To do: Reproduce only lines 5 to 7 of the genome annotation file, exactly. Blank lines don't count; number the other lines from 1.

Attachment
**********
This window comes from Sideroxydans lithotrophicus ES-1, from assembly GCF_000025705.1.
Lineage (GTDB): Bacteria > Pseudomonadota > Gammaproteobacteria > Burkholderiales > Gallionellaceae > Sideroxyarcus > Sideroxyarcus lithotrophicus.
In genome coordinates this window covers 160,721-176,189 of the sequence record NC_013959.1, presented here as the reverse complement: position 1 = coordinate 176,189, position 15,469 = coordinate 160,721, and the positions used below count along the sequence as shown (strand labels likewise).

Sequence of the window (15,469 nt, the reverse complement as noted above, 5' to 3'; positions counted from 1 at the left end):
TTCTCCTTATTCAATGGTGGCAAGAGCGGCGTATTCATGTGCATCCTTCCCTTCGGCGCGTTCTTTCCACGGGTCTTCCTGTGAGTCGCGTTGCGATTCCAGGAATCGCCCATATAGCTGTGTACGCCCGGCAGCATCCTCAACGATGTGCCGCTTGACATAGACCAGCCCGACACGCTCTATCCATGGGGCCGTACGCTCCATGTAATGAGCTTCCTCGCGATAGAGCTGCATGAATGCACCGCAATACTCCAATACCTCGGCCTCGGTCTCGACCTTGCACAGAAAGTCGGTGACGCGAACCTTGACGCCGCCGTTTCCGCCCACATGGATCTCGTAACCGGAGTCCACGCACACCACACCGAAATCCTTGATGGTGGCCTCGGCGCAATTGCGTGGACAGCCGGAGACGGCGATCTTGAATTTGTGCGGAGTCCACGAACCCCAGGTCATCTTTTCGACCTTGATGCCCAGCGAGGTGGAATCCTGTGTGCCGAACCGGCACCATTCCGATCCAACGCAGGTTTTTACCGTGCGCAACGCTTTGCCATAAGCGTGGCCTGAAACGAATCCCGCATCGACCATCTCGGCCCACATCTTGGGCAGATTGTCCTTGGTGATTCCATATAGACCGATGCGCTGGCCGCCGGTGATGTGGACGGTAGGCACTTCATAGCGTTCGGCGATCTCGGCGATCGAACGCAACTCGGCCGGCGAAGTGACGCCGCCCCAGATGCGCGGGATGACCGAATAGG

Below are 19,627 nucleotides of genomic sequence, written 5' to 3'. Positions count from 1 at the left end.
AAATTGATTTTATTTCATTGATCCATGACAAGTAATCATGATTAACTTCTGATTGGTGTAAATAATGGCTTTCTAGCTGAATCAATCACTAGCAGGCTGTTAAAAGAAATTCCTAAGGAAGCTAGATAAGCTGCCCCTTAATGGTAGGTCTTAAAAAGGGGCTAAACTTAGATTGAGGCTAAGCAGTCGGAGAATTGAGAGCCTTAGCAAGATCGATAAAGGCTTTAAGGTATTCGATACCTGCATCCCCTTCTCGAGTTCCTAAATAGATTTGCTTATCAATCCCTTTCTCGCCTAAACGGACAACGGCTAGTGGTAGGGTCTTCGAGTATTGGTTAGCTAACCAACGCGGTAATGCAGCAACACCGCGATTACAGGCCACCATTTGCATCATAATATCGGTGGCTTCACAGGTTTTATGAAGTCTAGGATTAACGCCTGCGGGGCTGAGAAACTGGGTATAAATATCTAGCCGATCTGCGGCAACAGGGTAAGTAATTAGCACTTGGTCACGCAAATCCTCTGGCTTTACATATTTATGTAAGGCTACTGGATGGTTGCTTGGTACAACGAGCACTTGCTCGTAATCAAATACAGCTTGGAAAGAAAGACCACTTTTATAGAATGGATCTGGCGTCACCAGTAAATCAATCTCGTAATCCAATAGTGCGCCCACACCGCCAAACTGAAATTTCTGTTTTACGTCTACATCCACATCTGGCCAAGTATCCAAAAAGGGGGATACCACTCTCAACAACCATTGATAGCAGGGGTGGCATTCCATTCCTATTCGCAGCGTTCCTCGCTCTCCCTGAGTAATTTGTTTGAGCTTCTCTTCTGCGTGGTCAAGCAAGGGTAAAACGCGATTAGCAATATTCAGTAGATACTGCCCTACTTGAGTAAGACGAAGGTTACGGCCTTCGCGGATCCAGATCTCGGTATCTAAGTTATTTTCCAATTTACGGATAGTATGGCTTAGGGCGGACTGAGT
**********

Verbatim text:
TTCTCCTTATTCAATGGTGGCAAGAGCGGCGTATTCATGTGCATCCTTCCCTTCGGCGCGTTCTTTCCACGGGTCTTCCTGTGAGTCGCGTTGCGATTCCAGGAATCGCCCATATAGCTGTGTACGCCCGGCAGCATCCTCAACGATGTGCCGCTTGACATAGACCAGCCCGACACGCTCTATCCATGGGGCCGTACGCTCCATGTAATGAGCTTCCTCGCGATAGAGCTGCATGAATGCACCGCAATACTCCAATACCTCGGCCTCGGTCTCGACCTTGCACAGAAAGTCGGTGACGCGAACCTTGACGCCGCCGTTTCCGCCCACATGGATCTCGTAACCGGAGTCCACGCACACCACACCGAAATCCTTGATGGTGGCCTCGGCGCAATTGCGTGGACAGCCGGAGACGGCGATCTTGAATTTGTGCGGAGTCCACGAACCCCAGGTCATCTTTTCGACCTTGATGCCCAGCGAGGTGGAATCCTGTGTGCCGAACCGGCACCATTCCGATCCAACGCAGGTTTTTACCGTGCGCAACGCTTTGCCATAAGCGTGGCCTGAAACGAATCCCGCATCGACCATCTCGGCCCACATCTTGGGCAGATTGTCCTTGGTGATTCCATATAGACCGATGCGCTGGCCGCCGGTGATGTGGACGGTAGGCACTTCATAGCGTTCGGCGATCTCGGCGATCGAACGCAACTCGGCCGGCGAAGTGACGCCGCCCCAGATGCGCGGGATGACCGAATAGG

Below are 19,627 nucleotides of genomic sequence, written 5' to 3'. Positions count from 1 at the left end.
AAATTGATTTTATTTCATTGATCCATGACAAGTAATCATGATTAACTTCTGATTGGTGTAAATAATGGCTTTCTAGCTGAATCAATCACTAGCAGGCTGTTAAAAGAAATTCCTAAGGAAGCTAGATAAGCTGCCCCTTAATGGTAGGTCTTAAAAAGGGGCTAAACTTAGATTGAGGCTAAGCAGTCGGAGAATTGAGAGCCTTAGCAAGATCGATAAAGGCTTTAAGGTATTCGATACCTGCATCCCCTTCTCGAGTTCCTAAATAGATTTGCTTATCAATCCCTTTCTCGCCTAAACGGACAACGGCTAGTGGTAGGGTCTTCGAGTATTGGTTAGCTAACCAACGCGGTAATGCAGCAACACCGCGATTACAGGCCACCATTTGCATCATAATATCGGTGGCTTCACAGGTTTTATGAAGTCTAGGATTAACGCCTGCGGGGCTGAGAAACTGGGTATAAATATCTAGCCGATCTGCGGCAACAGGGTAAGTAATTAGCACTTGGTCACGCAAATCCTCTGGCTTTACATATTTATGTAAGGCTACTGGATGGTTGCTTGGTACAACGAGCACTTGCTCGTAATCAAATACAGCTTGGAAAGAAAGACCACTTTTATAGAATGGATCTGGCGTCACCAGTAAATCAATCTCGTAATCCAATAGTGCGCCCACACCGCCAAACTGAAATTTCTGTTTTACGTCTACATCCACATCTGGCCAAGTATCCAAAAAGGGGGATACCACTCTCAACAACCATTGATAGCAGGGGTGGCATTCCATTCCTATTCGCAGCGTTCCTCGCTCTCCCTGAGTAATTTGTTTGAGCTTCTCTTCTGCGTGGTCAAGCAAGGGTAAAACGCGATTAGCAATATTCAGTAGATACTGCCCTACTTGAGTAAGACGAAGGTTACGGCCTTCGCGGATCCAGATCTCGGTATCTAAGTTATTTTCCAATTTACGGATAGTATGGCTTAGGGCGGACTGAGT